Title:
Extrusion of graphite bodies
Kind Code:
A1


Abstract:
A method of forming graphitic bodies comprises the steps of:—

a) forming under high shear a mouldable composition comprising:—

i) graphite powder;

ii) a binder; and

iii) a fluid carrier

b) working under high shear said mouldable composition to form an extruded shape;

c) forming bodies from said shape; and

d) heat treating said bodies to stabilise the structure.

In which either the fluid carrier is an aqueous fluid carrier, and/or the bodies are impregnated to close porosity and/or the bodies are machined to form structures in their surface.




Inventors:
Spacie, Christopher John (Swansea Wales, GB)
Davies, Anthony Berian (Swansea Wales, GB)
Cannon, Simon Butler (Kidderminster England, GB)
Hopker, Robin Stuart (Swansea Wales, GB)
Alexander, Iain Campbell (Kidderminster England, GB)
Begg, Alan Robert (Kenilworth Warwickshire England, GB)
Boff, James Charles (Pinner Middlesex England, GB)
Brown, Philip Beaton (Worcester England, GB)
Bryce, Laurence Miller (Gosport Hampshire England, GB)
Turpin, Mark Christopher (Loughborough Leicestershire England, GB)
Application Number:
10/475644
Publication Date:
07/08/2004
Filing Date:
10/22/2003
Assignee:
SPACIE CHRISTOPHER JOHN
DAVIES ANTHONY BERIAN
CANNON SIMON BUTLER
HOPKER ROBIN STUART
ALEXANDER IAIN CAMPBELL
BEGG ALAN ROBERT
BOFF JAMES CHARLES
BROWN PHILIP BEATON
BRYCE LAURENCE MILLER
TURPIN MARK CHRISTOPHER
Primary Class:
Other Classes:
264/102, 264/105, 264/129, 264/146, 264/209.1, 264/211, 264/211.11, 264/293, 264/29.1
International Classes:
B28B3/20; C04B35/52; C04B35/532; C04B35/573; C04B35/76; C04B35/80; H01M8/02; H01M8/10; (IPC1-7): C01B31/04; B29C47/00; B29C47/14; B29C47/20; B29C47/76; B29C47/88
View Patent Images:



Primary Examiner:
VARGOT, MATHIEU D
Attorney, Agent or Firm:
Kilpatrick Townsend & Stockton LLP - East Coast (ATLANTA, GA, US)
Claims:
1. A method of forming graphitic bodies comprising the steps of:— a) forming under high shear a mouldable composition comprising:— i) graphite powder; ii) a binder; and iii) an aqueous fluid carrier b) working said mouldable composition under high shear to form an extruded shape; c) forming bodies from said shape; and d) heat treating said bodies to stabilise the structure.

2. The method of claim 1, in which, after heat treatment, the bodies are machined to form features in their surfaces.

3. The method of claim 1, in which before heat treatment, the bodies are machined to form features in their surfaces.

4. The method of any one of claims 1, 2, or 3, in which the bodies are impregnated to close porosity in the bodies.

5. The method of any one of claims 1 to 4, in which the binder comprises a polyvinyl alcohol.

6. The method of any one of claims 1 to 4, in which the binder comprises a lignosulphonate.

7. The method of any one of claims 1 to 4, in which the binder comprises a polyvinyl alcohol and a lignosulphonate.

8. The method of any one of claims 1 to 7, in which the bodies are graphitic sheets.

9. The method of any one of claims 1 to 8, in which the step of working the mouldable composition comprises extrusion through an aperture having at least one dimension less than 4 mm.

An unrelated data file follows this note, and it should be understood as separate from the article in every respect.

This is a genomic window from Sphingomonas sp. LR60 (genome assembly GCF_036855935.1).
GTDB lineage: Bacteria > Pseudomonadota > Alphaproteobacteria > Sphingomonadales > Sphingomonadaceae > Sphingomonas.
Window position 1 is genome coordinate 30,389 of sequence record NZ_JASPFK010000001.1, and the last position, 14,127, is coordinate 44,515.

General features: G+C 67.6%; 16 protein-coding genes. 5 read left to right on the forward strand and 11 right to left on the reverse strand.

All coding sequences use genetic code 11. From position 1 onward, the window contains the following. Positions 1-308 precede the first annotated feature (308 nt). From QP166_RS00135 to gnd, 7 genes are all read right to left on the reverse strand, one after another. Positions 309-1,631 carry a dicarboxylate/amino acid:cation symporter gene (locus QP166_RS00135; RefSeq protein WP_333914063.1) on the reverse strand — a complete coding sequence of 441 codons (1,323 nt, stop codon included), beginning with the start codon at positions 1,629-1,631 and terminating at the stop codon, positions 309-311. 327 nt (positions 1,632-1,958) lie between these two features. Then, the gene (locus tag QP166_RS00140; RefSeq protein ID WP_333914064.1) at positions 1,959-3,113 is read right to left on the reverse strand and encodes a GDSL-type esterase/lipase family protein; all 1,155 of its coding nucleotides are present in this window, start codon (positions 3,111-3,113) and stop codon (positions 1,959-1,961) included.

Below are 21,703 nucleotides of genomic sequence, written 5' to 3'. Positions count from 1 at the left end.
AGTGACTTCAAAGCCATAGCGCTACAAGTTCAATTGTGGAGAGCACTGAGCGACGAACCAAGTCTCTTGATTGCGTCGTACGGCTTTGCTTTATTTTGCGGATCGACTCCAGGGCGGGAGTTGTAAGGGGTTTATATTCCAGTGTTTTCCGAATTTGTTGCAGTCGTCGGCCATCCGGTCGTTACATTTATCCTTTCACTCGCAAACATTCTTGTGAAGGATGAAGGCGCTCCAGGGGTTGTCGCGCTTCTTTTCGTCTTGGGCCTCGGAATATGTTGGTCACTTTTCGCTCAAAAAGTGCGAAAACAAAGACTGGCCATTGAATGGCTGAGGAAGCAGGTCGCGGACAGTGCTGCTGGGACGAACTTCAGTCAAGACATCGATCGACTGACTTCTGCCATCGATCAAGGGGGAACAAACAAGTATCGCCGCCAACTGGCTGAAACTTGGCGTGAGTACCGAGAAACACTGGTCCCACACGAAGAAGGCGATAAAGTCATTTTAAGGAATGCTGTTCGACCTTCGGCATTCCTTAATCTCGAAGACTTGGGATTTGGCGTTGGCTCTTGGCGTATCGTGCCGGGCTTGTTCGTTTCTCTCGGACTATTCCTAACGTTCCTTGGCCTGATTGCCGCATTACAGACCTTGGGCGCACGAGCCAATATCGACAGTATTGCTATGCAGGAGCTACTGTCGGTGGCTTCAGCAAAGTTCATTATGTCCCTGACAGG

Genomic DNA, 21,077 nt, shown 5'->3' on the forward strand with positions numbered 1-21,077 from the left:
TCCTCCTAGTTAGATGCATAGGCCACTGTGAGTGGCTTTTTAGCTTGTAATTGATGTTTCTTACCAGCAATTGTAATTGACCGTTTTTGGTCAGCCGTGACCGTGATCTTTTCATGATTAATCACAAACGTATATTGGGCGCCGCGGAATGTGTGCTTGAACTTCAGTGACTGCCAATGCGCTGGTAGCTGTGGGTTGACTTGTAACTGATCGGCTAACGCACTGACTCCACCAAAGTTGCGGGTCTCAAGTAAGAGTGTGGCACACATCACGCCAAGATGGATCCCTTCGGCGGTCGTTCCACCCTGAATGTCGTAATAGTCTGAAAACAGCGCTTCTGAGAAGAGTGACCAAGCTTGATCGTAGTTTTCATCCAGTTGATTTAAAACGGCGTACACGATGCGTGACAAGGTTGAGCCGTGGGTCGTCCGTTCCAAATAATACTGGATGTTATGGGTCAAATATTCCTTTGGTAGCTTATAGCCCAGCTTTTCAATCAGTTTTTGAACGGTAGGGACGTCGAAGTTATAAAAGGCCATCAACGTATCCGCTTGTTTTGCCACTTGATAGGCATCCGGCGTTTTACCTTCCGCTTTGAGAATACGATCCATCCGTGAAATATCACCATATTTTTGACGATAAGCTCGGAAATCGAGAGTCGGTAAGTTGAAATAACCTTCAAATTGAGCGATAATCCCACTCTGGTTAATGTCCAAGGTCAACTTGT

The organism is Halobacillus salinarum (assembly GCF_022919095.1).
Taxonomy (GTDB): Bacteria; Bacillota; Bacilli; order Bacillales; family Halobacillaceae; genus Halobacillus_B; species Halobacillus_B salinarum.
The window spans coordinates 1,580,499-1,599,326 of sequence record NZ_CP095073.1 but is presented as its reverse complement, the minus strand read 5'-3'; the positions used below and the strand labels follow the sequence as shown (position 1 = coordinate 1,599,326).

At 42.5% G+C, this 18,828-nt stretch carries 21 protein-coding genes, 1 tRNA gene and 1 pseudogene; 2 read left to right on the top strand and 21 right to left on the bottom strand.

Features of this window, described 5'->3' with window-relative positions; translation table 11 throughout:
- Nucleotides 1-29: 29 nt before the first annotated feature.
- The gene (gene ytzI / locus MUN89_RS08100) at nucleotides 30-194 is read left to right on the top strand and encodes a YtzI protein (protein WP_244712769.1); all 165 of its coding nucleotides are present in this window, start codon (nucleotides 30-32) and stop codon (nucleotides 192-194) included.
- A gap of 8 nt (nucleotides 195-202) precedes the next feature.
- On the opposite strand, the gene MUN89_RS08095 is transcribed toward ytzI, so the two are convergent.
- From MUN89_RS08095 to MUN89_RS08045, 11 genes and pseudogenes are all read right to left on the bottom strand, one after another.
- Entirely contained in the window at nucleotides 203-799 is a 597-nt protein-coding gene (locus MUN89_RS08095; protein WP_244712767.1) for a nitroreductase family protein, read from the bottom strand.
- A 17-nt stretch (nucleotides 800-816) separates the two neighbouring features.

10. The method of claim 9, in which the step of working the mouldable composition comprises extension through an aperture having at least one dimension less than 3.5 mm

11. The method of claim 10, in which the step of working the mouldable composition comprises extrusion through an aperture having at least one dimension less than 2.5 mm

12. The method of claim 11, in which the step of working the mouldable composition comprises extrusion through an aperture having at least one dimension less than 1.5 mm.

13. The method of any one of claims 1 to 12, in which the body is in the form of a plate.

14. The method of any of claims 1 to 12, in which the shape is produced in the form of a tube.

15. The method of claim 14, in which the tube is split lengthwise and flattened to form a sheet.

16. The method of any one of claims 1 to 15, in which the body is rolled to form a sheet of specified thickness.

17. The method of any one of claims 1 to 16, in which features are formed in the bodies in a rolling process.

18. The method of any one of claims 1 to 16, in which features are formed in the bodies in a die stamping process.

19. The method of any one of claims 1 to 18, in which a mesh of metal or plastics is pressed into the graphitic material to form a composite body.

20. The method of any one of claims 1 to 19, in which the mouldable composition comprises a plasticiser.

21. The method of claim 20, in which the mouldable composition comprises a plasticiser which is also a binder.

22. The method of claim 20 or claim 21, in which the plasticiser is a lignosulphonate.

23. The method of any one of claims 1 to 21, in which the binder is mixed with the graphite powder as dry ingredients prior to mixing with the fluid carrier.

24. The method of any one of claims 1 to 23, in which a dispersant is used to prevent aggregation of the binder.

25. The method of any one of claims 1 to 24, in which the mouldable composition is de-aired prior to worlding the mouldable composition under high shear to form the extruded shape.

26. The method of any one of claims 1 to 25, in which the mouldable composition comprises a filler.

27. The method of claim 26, in which the filler comprises a carbonaceous filler.

28. The method of any one of claims 1 to 27, in which the amount of graphite expressed as a dry weight percentage of the mouldable composition is in excess of 30%.